But now we're faced with a new question. "What is the best ab exercise?"
My answer is simple: weight lifting.
Not crunches, leg lifts, upside down twists, or scissor monkey split kicks. Just plain old weights. With barbells and dumbbells and such things. Any exercise (like squats, deadlifts, rows, etc) that requires you to stabilize your core will, in time, develop your core. But, again, all the core and ab development in the world will not make a difference unless you diet, diet, and diet some more.
So lift weights to develop your six pack. Diet to reveal it.
At my high-school gym there was a picture of Lee Haney doing barbell curls. Underneath was written: "No pain, no gain." That sums up how bodybuilders worked out back in the 70s and 80s. That's old-school, right?
We know better now. Spend less time in the gym. Rest more, sleep more, eat more. This is how you make gains.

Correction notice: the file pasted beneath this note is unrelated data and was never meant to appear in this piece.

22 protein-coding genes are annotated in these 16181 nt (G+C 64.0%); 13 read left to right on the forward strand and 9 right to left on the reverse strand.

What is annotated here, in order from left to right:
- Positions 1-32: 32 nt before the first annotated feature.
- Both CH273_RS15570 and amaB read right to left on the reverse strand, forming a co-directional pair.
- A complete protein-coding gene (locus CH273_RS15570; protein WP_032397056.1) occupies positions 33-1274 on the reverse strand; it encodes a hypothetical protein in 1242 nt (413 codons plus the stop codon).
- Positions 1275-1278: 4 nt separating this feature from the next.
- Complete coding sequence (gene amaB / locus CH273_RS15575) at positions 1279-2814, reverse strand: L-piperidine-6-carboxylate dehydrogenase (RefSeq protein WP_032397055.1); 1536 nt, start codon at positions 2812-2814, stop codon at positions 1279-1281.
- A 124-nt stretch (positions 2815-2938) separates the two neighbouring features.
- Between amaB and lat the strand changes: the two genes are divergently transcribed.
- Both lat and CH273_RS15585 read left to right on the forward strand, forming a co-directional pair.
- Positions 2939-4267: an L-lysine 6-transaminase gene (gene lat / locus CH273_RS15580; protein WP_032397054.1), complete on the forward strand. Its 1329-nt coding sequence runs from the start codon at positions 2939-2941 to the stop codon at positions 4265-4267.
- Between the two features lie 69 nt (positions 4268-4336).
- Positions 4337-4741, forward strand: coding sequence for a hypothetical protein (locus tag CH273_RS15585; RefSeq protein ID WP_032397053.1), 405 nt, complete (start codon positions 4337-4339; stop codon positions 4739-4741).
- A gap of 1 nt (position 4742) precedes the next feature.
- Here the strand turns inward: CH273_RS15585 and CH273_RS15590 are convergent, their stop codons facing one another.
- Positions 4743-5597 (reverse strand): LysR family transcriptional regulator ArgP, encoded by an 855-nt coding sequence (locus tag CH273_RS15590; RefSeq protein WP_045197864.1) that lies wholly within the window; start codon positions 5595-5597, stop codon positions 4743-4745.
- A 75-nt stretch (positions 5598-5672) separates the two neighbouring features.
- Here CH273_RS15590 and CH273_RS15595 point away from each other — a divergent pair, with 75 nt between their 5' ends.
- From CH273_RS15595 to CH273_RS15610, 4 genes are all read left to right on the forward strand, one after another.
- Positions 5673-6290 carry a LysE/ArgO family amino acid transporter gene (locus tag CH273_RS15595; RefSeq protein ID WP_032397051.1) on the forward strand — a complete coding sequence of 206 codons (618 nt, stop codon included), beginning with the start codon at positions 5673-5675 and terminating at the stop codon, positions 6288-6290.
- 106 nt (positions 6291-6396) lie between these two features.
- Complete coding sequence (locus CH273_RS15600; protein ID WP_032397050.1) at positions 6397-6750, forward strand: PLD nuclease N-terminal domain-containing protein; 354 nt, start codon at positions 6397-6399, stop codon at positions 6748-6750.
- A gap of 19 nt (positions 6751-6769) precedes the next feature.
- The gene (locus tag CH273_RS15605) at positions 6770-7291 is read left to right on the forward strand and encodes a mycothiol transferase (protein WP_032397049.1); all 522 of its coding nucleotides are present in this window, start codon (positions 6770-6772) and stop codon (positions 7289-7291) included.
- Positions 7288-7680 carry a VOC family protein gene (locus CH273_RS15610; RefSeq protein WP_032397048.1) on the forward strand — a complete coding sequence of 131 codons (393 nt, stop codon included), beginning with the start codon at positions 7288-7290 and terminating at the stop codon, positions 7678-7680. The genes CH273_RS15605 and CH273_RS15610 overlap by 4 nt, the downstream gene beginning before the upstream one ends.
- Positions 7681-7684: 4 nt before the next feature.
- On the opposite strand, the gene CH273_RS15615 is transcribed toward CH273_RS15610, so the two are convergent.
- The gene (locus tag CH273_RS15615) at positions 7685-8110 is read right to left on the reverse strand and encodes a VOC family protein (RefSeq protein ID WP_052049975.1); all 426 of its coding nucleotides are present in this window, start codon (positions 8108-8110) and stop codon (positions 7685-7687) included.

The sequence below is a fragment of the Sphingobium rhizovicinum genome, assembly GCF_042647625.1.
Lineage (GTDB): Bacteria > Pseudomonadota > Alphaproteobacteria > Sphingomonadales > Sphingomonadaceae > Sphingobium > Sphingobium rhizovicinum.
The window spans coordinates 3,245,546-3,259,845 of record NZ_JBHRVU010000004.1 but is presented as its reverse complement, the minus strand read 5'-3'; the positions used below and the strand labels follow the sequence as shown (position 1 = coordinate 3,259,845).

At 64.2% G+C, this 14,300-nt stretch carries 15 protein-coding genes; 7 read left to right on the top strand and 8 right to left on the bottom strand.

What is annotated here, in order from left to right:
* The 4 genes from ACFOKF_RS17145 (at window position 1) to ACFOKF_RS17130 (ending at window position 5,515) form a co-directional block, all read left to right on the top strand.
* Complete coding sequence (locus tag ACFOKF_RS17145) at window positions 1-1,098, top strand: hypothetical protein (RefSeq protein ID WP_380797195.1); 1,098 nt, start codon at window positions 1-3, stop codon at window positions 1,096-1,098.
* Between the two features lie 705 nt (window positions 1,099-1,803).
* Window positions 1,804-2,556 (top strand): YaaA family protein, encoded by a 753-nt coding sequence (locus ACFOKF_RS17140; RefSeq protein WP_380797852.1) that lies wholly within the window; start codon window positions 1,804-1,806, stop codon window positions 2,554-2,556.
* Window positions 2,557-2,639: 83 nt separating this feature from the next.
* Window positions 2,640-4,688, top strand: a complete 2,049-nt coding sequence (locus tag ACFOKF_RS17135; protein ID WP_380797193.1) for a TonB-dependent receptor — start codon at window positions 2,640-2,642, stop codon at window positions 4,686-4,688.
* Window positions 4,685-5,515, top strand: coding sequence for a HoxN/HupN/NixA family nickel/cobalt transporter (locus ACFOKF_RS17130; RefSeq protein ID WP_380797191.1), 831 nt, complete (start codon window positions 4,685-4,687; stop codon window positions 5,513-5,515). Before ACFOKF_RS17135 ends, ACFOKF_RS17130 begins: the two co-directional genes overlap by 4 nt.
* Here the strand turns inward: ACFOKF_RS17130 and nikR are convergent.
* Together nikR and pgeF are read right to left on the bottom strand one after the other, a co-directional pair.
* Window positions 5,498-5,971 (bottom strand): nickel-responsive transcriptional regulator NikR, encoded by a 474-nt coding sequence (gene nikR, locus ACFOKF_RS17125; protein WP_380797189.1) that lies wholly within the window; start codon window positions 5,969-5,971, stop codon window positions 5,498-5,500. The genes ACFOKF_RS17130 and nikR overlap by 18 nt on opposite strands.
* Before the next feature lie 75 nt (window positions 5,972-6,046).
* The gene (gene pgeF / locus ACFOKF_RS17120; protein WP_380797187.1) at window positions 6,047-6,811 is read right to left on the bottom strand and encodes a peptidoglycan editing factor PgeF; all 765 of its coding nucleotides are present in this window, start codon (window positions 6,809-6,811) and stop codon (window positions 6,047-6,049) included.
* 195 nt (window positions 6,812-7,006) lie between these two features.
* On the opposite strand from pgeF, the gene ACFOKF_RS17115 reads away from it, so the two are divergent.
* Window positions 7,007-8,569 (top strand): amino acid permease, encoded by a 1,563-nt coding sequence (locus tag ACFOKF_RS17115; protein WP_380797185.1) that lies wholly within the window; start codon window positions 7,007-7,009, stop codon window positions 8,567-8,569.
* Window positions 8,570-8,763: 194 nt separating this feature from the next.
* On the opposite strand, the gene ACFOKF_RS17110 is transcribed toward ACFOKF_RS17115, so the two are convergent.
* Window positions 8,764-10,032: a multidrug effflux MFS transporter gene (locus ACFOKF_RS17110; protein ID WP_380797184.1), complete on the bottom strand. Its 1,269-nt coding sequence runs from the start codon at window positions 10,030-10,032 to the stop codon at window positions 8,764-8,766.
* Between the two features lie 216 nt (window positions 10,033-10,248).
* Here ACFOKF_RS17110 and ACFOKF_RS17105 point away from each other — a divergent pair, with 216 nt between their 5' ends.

And yet, if you push yourself, you're going to get sore, really sore. (I'm talking about muscle soreness, not injury). Yes, you have to sleep enough and eat properly. But sometimes the soreness doesn't go away. Who's to say you're going to slow down your progress if you head back to the gym anyway?
As I write this I'm sore all over. But I'm planning on working out tonight. In fact, I've been sore all week, but I kept working out. One voice in my head told me to stop, rest, take it easy. But I'm making progress. It's visible. I can see it.
Maybe there's some truth in the old-school approach after all. Pain doesn't lead to gains. But to make gains you have to feel some pain. Okay, maybe you have to feel a lot of pain. But the point is: pain is part of the process.